Five Year MSiverssary and Counting…

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Yesterday was my five year MSiverssary. It came and went. But not without incident. Every year since my diagnosis the week after Thanksgiving has brought out my weakness. On my one year anniversary I had just completed five days of IV steroids. Each year it’s been something new. This year it’s an upper respiratory infection.

I scheduled my acupunture appointment for yesterday. I knew if nothing else, it’d be my treat for the day. At lunch time I roamed around TJ Maxx, and I bought myself a new wallet. When I was in the store I’d forgotten about the verssary, but when I felt guilty about my purchase, I remembered. It was my day. I deserved a treat.

My ex-boyfriend called. We keep in touch over Facebook, and we talk now and again on the phone. When I heard his voicemail I was surprised, not that he’d called, but that he’d called on that day. But he hadn’t remembered. It was purely a coincidence, he said.

My family I’m sure remembers the season. Especially my mom. I was moving out of my apartment with my best friend Kelly. I was moving into my parents’ to wait for my now-ex to return from Japan. Well, we know how that worked out…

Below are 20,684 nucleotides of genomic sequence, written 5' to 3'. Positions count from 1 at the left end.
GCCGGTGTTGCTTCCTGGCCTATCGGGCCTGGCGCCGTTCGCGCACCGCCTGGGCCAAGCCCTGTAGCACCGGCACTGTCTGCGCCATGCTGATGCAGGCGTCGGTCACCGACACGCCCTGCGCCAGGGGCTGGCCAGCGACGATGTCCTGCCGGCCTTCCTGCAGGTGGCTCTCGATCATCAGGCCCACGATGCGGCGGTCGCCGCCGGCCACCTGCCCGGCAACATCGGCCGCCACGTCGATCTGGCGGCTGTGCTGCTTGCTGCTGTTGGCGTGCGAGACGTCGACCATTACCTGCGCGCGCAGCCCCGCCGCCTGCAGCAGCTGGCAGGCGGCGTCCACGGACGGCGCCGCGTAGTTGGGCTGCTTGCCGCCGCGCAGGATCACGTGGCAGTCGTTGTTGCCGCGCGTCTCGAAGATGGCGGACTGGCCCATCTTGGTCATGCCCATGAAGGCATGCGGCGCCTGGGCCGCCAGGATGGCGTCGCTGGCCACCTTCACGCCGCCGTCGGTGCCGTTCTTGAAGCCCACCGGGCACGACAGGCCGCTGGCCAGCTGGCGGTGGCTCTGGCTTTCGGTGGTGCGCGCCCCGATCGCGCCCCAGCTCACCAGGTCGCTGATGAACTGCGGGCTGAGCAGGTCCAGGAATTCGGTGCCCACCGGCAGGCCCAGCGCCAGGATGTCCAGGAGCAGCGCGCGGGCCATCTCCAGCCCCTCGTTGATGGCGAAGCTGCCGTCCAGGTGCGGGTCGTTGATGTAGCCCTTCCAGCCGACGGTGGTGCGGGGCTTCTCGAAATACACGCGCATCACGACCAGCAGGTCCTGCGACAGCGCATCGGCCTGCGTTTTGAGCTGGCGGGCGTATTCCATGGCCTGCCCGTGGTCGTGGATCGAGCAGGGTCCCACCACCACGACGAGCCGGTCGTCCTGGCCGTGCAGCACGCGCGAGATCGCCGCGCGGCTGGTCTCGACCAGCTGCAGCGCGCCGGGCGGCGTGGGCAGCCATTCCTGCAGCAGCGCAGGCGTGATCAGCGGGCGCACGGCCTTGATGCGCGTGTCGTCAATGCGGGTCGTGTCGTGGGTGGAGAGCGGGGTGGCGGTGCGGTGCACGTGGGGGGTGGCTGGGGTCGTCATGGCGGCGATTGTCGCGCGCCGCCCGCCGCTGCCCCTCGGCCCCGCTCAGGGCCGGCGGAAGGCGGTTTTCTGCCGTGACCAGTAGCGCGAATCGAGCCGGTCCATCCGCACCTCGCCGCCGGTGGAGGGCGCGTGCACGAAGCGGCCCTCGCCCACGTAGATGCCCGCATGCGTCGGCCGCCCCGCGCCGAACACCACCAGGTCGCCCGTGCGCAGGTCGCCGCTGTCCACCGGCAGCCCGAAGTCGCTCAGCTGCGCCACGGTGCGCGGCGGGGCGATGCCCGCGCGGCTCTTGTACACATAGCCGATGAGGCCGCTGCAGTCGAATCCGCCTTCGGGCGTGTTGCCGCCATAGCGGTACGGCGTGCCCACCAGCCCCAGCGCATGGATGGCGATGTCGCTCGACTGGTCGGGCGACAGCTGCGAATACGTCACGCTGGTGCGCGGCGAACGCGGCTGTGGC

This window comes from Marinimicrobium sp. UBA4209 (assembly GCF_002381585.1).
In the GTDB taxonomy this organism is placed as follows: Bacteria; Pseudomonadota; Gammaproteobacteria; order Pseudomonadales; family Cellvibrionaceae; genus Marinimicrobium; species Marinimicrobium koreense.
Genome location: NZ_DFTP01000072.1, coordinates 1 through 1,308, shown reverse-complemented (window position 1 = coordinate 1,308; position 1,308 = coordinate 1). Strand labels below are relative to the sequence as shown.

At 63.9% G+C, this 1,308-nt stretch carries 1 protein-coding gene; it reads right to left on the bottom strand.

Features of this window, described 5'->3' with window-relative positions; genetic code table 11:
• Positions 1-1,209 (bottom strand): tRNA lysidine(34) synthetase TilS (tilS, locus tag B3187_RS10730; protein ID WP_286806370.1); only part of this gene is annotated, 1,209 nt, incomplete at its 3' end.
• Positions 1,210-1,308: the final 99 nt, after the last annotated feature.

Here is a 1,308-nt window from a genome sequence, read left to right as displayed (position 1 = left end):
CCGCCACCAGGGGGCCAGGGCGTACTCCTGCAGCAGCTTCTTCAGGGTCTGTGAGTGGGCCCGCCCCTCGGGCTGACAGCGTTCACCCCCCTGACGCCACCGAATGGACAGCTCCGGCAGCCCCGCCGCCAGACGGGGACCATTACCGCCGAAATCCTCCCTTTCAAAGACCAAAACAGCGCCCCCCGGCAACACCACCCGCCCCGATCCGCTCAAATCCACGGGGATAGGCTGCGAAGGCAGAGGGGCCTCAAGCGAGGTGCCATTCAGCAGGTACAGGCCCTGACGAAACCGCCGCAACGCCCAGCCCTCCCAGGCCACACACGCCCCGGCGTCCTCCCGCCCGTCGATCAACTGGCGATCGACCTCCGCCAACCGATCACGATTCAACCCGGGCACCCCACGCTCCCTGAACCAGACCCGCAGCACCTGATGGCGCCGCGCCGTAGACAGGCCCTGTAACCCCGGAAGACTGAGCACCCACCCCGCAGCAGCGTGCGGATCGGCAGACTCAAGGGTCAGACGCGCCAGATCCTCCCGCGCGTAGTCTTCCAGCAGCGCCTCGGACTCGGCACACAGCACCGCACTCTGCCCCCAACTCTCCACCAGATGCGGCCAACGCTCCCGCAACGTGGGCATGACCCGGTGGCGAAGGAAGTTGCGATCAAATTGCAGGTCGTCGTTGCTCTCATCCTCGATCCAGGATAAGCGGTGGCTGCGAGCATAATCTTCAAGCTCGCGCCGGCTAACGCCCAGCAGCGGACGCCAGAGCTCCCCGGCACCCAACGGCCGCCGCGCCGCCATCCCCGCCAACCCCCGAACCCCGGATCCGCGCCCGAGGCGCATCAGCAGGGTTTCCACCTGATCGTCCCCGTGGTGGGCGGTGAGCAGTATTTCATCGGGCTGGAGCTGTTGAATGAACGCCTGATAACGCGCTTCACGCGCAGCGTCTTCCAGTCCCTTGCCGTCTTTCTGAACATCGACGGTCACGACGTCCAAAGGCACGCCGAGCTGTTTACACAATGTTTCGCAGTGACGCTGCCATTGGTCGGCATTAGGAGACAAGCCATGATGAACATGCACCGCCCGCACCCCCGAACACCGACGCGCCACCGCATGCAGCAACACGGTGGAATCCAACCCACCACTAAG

They remember that it was December, I’m sure. I was sick through Christmas that year; I did all of my shopping online. I ate as many Christmas cookies as I damn well pleased. I gained 10 pounds, maybe more from the steroids and cookies. It was the last time that I saw my ex.

I wish that I could say I’m healed. But that’s the thing … I’m not. I’d like to think I’m healing. I am sure that acupuncture is my closest ally. But yesterday even that ended badly. You see, I was so light headed I could barely drive home. My to buy list consided of: a pot to clean my nose with salt water, coconut water for electrolytes, a pear to bake with honey for my cough, chicken soup, and an onion. No joke – an onion for my stuffed up right ear. I love the list. That alone was the highlight of my day.

My ex hadn’t remembered, my family hadn’t, friends hadn’t. My hubby knew, but only because I told him and reminded him. But he didn’t get me flowers or write me a poem. He did buy the items on my list, minus the pear and onion, which I’d forgotten in the cloud of my post-acupuncture daze.

I skipped pool, and I stayed home to rest. I was fine with it until suddenly I wasn’t. It’s almost like forgetting a birthday, because I became a new me that day.

I’m not sure how I expect those who love me to acknowledge the day. I guess if I got cards and gifts and a cake, that would help. Flowers seem a bit wrong for the occassion. But gifts, yes. Cards, yes. Congratulations, fuck yeah. But I’ll skip the Christmas cookies and steroids this year.